Hayes' personality sold Chelsea to her players and the manager -- whose father was a salesman and taught her all he knew -- once wrote in The Coaches' Voice: "A lot of those jobs involved learning how to sell something, and that's a big part of the job of a coach. You have to get players to buy into what you're trying to do."

The chastening defeat to Arsenal was followed up by a shock 0-0 draw against Swedish minnows BK Hacken in the UWCL group stage, so Hayes had a lot of work to do in this regard. But a 10-game win streak in all competitions got things back on track.

How she adapts to different situations

In previous seasons, Hayes enjoyed a lot of control over every aspect of Chelsea, including scouting. But as the women's game grew, so did her responsibilities, and she took a step back from the process of acquiring new players.

Navigating an injury crisis was arguably the toughest on-pitch issue that Hayes has had to face this season. In December, her defensive lynchpin and captain Millie Bright was ruled out for six months with a knee injury. Then, in February, her main attacking threat, prolific goal scorer Sam Kerr, was ruled out for the season with an anterior cruciate ligament (ACL) injury. U.S. youngster and summer signing Mia Fishel then fell victim to the same injury a month later.

With new signings needed in January, the club signed defender Nathalie Björn from Everton before they spent a then-world-record fee of €500,000 to land striker Mayra Ramírez from Levante. Although Ramirez's acquisition arguably came too late and was something of a rushed move, it was in midfield where Chelsea struggled to fill the gaps most, having lost Denmark international Pernille Harder to Bayern Munich last summer, though these deficits brought out the best in Hayes, who her tactical nous in getting the best out of her side.

Youngsters like Aggie Beever-Jones and Maika Hamano were given chances to step up as Ramirez and Bjorn, who were themselves signed as replacements for injured players, faced injuries of their own. Hayes has brought four teenagers to the club over the past two seasons and turned to her younger players more to lay the foundations for the future.

She played star forward James out of position as a striker and rely heavily on the versatility of Sjoeke Nüsken, Fran Kirby and Niamh Charles (who arrived as a winger before dropping to full-back), which worked wonders. Bright, who was signed as a defensive midfielder in 2014 before converting to centre-back, also returned from injury in time for the final few games of the season, bolstering both the defensive nous and leadership within the squad.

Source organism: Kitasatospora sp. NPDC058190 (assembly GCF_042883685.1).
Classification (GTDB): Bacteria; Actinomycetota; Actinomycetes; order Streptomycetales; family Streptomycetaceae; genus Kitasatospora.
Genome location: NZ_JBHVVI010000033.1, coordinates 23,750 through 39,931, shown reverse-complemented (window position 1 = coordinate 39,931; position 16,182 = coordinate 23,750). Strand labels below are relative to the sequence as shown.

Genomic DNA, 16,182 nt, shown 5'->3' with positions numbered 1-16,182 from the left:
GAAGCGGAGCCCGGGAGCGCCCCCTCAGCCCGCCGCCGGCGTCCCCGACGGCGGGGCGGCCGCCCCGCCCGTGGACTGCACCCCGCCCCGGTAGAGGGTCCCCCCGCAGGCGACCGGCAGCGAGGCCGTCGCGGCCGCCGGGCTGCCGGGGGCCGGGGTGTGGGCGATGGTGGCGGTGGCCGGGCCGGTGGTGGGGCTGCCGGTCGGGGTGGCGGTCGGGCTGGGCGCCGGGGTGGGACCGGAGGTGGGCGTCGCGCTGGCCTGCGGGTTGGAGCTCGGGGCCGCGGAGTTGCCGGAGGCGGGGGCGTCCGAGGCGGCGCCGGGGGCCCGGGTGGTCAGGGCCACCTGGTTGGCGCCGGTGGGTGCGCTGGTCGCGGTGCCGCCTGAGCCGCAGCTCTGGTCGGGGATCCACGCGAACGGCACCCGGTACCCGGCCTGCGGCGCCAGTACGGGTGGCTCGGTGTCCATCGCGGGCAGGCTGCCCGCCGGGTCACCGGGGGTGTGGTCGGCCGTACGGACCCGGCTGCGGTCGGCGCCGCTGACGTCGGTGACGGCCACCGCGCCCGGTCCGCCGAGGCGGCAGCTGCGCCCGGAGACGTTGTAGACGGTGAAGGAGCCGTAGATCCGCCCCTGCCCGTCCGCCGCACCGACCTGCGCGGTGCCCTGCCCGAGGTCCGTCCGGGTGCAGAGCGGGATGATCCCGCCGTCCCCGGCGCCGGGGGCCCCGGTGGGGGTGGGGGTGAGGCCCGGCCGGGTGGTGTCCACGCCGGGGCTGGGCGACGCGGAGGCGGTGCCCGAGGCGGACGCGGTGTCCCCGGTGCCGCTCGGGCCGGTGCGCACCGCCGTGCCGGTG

Hayes' work with her three first-choice goalkeepers is also indicative of her management skills. In the summer, she brought in Hannah Hampton from Aston Villa to compete with Zecira Musovic and Ann-Katrin Berger, sources said she openly pointed out areas that Hampton needed to improve before she would start for Chelsea. Hampton won a start in December and continued as No. 1 in a string of league games, but Hayes again showed her ruthlessness by replacing her for the final three WSL matches with Musovic because of her ability to perform under pressure. Hayes then stated in her final postmatch news conference, after the 6-0 win over United that won them the title, that she picked a team of leaders to get them over the line.

In previous seasons, Hayes was commended for managing her players' workload and never allowing one to start every league game, which is a rarity in the current football climate. This time it would have been impossible and, due to a number of factors, none of Hayes' starting XIs were the same as she was forced to rotate her squad more than ever. A source described her as a "tactical chameleon" who has the ability to change her plans at short notice but still execute them effectively.

With the USWNT facing a plethora of injuries, Hayes' ability to navigate absences, encourage versatility, and manage her squad to ensure high standards every single game will be vital as the Olympics looms closer.

How she manages the media

Hayes has never been afraid to speak her mind, deal with controversy, advocate for players, touch on taboo subjects, or pioneer change by being a spokesperson. But this season it took its toll as Hayes' relationship with the media became strained and she became far more combative and less willing to engage.

Hayes made some questionable remarks, condemning player-player relationships while rightly criticising player-manager relationships. But Chelsea defender Jess Carter, who is in a relationship with former teammate Ann-Katrin Berger, took to X liking tweets that called out Hayes for making such comments. A source told ESPN that her words had a negative impact with players from her own club and other WSL teams. Former Chelsea captain Magdalena Erikson also said she was shocked by the situation but, rather than accepting she had made a mistake, Hayes blamed the media.